A New York-based group with a specific focus on drug abuse and overdose awareness in one of the most populous cities in California is facing pushback for one of its campaigns that encourages users to continue using drugs in ways that could benefit their personal health.
Self-described as a “nationwide advocate and ally for people who use drugs,” the National Harm Reduction Coalition (NHRC) features a campaign under its Drug Overdose Prevention and Education (DOPE) Project that encourages drug users in the San Francisco area to get high in ways that supposedly carry less risk of overdose or harm.
A series of posters and advertisements from the DOPE Project, which were created in “collaboration with the real first responders in San Francisco – people who use drugs,” advises those who continue to use drugs to “do it with friends” or “to change it up” by “ingesting or smoking instead of snorting.”
Another poster from the campaign, which features a gleeful group of drug users, advises to “take it easy” and “go slow” when using. “Use less at first to test the strength of your drugs,” one poster reads.
“Injecting drugs carries the highest risk of overdose, so try smoking or snorting instead,” another poster reads.
Other posters used by the campaign advise those who use drugs, as well as those who may be around drug users at the time of an overdose, on how to use naloxone – a medicine sold under certain brand names like Narcan that is known to rapidly reverse an opioid overdose.
“We’re better together,” one poster states. “Know the signs if someone is overdosing. Carry naloxone and know how to use it.”
While there is little messaging about ways addicts can ditch drugs, a variety of other posters display quotes from drug users who said they – or someone they knew – were thankful to have had naloxone available during an overdose.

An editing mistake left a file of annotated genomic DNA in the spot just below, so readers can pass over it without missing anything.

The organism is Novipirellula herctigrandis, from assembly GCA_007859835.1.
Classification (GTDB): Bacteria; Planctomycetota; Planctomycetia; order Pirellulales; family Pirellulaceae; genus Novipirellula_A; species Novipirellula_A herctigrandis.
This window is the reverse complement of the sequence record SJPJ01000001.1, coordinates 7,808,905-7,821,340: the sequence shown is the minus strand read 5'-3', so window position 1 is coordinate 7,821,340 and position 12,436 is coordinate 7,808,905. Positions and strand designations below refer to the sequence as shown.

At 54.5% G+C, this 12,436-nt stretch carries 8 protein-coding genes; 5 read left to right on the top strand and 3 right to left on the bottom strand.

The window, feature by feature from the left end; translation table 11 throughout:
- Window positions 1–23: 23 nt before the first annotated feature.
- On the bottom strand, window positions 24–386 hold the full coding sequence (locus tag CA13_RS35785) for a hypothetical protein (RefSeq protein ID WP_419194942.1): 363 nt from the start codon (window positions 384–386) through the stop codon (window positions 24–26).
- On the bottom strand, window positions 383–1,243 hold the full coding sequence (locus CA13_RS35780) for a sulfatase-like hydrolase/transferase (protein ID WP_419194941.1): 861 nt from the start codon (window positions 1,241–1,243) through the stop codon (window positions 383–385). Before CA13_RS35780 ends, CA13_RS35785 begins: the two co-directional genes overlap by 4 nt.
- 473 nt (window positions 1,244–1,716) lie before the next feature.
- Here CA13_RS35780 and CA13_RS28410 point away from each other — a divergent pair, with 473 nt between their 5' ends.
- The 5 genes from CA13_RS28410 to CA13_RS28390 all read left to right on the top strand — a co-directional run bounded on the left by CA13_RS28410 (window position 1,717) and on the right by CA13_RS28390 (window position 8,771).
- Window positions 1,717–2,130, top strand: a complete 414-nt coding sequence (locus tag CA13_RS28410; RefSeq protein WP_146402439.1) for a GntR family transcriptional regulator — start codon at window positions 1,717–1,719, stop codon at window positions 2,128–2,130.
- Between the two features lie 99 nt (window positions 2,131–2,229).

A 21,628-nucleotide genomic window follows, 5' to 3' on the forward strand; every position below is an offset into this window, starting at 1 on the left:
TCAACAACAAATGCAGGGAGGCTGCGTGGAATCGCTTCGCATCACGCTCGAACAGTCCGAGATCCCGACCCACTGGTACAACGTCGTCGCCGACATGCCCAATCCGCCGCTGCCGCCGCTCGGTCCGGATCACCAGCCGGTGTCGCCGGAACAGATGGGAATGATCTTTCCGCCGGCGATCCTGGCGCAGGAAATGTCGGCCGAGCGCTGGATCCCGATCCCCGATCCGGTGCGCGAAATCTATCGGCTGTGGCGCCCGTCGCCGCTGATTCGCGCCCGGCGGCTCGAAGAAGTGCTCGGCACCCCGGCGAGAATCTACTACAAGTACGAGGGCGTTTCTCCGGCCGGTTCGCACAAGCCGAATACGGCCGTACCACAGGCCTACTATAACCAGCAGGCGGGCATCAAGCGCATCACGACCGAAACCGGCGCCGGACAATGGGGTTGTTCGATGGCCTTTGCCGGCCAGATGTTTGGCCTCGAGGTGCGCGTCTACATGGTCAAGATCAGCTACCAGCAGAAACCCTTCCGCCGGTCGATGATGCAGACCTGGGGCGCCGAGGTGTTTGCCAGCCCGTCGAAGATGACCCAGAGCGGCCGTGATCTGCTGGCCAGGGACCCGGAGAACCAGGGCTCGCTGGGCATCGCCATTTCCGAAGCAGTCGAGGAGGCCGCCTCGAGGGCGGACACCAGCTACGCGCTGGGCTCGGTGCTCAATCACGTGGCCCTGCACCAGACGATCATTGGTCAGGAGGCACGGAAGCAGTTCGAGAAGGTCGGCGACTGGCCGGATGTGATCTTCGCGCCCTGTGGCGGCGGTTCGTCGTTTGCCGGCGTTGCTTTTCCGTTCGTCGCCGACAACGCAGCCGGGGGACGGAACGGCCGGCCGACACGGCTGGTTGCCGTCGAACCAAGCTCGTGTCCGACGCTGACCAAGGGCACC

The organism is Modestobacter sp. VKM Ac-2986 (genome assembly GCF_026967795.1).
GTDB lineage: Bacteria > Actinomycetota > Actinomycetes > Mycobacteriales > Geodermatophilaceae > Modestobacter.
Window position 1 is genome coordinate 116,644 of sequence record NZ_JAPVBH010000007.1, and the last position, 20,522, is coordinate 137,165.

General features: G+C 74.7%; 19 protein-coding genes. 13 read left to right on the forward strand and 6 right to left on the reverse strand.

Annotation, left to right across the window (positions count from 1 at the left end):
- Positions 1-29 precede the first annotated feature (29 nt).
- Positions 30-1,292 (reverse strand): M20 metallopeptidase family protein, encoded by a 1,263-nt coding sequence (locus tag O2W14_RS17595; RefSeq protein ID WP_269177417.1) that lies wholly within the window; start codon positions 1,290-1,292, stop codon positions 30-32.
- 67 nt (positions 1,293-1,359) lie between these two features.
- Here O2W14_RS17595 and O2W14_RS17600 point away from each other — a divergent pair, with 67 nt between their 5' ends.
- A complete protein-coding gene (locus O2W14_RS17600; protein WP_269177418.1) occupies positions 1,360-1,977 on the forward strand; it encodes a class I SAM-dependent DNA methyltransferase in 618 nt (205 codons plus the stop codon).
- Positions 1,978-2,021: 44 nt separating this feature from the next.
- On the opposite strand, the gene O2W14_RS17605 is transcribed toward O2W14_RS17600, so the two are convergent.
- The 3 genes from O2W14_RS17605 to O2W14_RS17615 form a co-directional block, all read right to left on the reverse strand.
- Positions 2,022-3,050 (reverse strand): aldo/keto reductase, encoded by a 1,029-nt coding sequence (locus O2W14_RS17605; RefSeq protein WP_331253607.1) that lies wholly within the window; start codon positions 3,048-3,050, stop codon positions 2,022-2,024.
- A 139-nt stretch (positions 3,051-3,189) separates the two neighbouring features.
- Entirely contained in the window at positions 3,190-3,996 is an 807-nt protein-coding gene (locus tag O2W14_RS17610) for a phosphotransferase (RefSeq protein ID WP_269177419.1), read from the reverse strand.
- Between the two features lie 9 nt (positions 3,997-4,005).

Known as the “Know Overdose Campaign,” the effort between the DOPE Project and NHRC, as well as the San Francisco Department of Public Health, has faced pushback from at least one former California lawmaker.
Melissa Melendez, a Republican who represented the Golden State’s 28th District in the Senate from 2020 to 2022, brought attention to the campaign earlier this week in a tweet.
“We have a fentanyl epidemic, and this is how California is addressing the problem,” Melendez wrote. “Shockingly, these are actual campaign documents, not satire. This is not harm reduction. This is not the answer.”
Vicki Nohrden, the Republican candidate for California State Assembly District 30 in the November 2022 election, also criticized the move by the campaign.
“Absolutely outrageous, not solution based outcome, stupidity at its best,” Nohrden wrote in a tweet.
“National Harm Reduction Coalition builds evidence-based strategies with and for people who use drugs. In San Francisco, people who use drugs and frontline harm reduction workers reverse more overdoses than any other group of first responders,” a spokesperson for the group told Fox News Digital. “Thousands of people survive their overdoses every year in our city because of people who use drugs and harm reduction workers. The DOPE Project created an educational ad campaign to raise awareness around overdose in San Francisco. We collaborated closely with people who use drugs and frontline harm reduction workers to develop community-specific messaging. As of 2020, over 13,000 people in San Francisco are trained to spot an overdose and use naloxone to save someone’s life.”
Similarly, Laura Guzman, the acting executive director for NHRC, said in a statement shared with Fox that “the Know Overdose Campaign was a collaborative effort by the SF Department of Public Health and the DOPE Project/NHRC to heighten awareness of overdose prevention given the slow but significant increases in overdose deaths by people who use drugs in San Francisco.”
“The numbers of overdose deaths started to jump astronomically in SF after the introduction of fentanyl in our drug supply in 2018,” Guzman said. “What this campaign did is promote overdose prevention education for communities most impacted by overdoses and deaths – people who use drugs who are BIPOC, LGBTQ+, etc., with key messaging from the very communities affected with expertise in the matter.”
San Francisco Mayor London Breed declared a state of emergency in the city’s Tenderloin district in 2021 in response to drug overdose deaths.
Breed said the city had 650 overdose deaths in 2021 and at least 700 in 2020.
Fox News’ Ashley Carnahan contributed to this article.
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